20. This is not a completely new thread. Rob started it back in May and let me tag along adding what I could to help with the conversion. I won’t be reposting all those build photos I posted but will pick up where we left off when the build(s) stalled somewhat when we encountered a problem and hadn’t decided on what to, or whether to, do about it. The thread is here if the subject interests you and you weren’t following to begin with. Quite a bit of scratch building experimentation and Rob’s handy work with aluminium sticky tape. This is the donor kit, Revell’s really very nice Lockheed Ventura. This is the look we were aiming for, or at least what hoped our build would resemble. And This was the problem we encountered. The belly of the Ventura was fairly flat. Rob recons it eas squared off to accommodate the bomb load and no doubt he is correct. He’s leaving his model as is since it is closed up and foiled. Perhaps a modelling nightmare to de-foil and reshape the belly. The belly should look something like this: not completely a semi circle but not too flat either. And this is how, after much mulling over, I’ve decided to deal with the problem. TL: To get the shape I thought I needed a made a template of the top of the nose piece and tacked it to the bottom. Note the “corners” which will be eliminated. TR: that piece was removed and a block of balsa carved to match the shape of the template. BL: male and female moulds were fashioned. BR: a new forward piece as plunged out of .040 styrene. The rest of the belly, right back to the end of the bomb bay opening will be done this way. So, that’s it so far. I welcome any comments, suggestions or criticism. I will no doubt have do a little editing but just wanted to get this posted. Thanks for lookin in. Dennis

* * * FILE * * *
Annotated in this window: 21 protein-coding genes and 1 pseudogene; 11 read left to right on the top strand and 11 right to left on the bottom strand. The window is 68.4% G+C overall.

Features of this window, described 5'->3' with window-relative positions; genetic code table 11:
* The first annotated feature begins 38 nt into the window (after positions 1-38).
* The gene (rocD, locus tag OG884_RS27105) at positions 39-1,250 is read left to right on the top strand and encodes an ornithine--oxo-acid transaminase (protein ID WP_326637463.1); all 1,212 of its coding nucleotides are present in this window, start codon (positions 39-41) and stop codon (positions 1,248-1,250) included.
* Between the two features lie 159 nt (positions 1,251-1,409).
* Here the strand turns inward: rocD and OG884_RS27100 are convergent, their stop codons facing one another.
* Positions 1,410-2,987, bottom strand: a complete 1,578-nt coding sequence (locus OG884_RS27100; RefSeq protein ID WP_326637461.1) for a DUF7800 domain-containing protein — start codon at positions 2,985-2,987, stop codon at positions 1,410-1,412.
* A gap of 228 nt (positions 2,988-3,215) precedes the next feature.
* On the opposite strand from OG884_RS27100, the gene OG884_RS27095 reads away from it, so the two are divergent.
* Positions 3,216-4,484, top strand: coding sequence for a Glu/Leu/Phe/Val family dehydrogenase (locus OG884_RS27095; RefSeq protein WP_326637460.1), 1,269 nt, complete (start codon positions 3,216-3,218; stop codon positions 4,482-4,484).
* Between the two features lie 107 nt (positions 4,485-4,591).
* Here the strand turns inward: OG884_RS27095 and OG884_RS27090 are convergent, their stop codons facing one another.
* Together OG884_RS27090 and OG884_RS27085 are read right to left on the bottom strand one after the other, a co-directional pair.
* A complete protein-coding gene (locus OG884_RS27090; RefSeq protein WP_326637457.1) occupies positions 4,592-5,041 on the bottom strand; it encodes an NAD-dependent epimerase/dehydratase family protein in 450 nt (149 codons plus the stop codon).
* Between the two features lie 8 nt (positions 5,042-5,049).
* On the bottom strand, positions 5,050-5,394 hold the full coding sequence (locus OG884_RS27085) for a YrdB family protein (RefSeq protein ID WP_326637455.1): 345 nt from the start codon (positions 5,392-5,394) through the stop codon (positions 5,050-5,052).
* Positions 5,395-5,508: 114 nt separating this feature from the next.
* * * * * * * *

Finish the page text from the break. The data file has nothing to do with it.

21. Hi guys, I will be building a Heinkel He-111 P from Revell in 1/32 scale. I have some goodies for it. I will be using a mask set from Montex for a plane from 9/KG55. Here are some pictures The boxart and a box full of plastic. and some of the extra's I want to use As you can see is there the bomb rack from the H version. As I am making a later P version I need this. Also the exhaust are different and I use some from a H version. I have also got a set from Montex for the maskes including the masks for the 9/KG55. Cheers,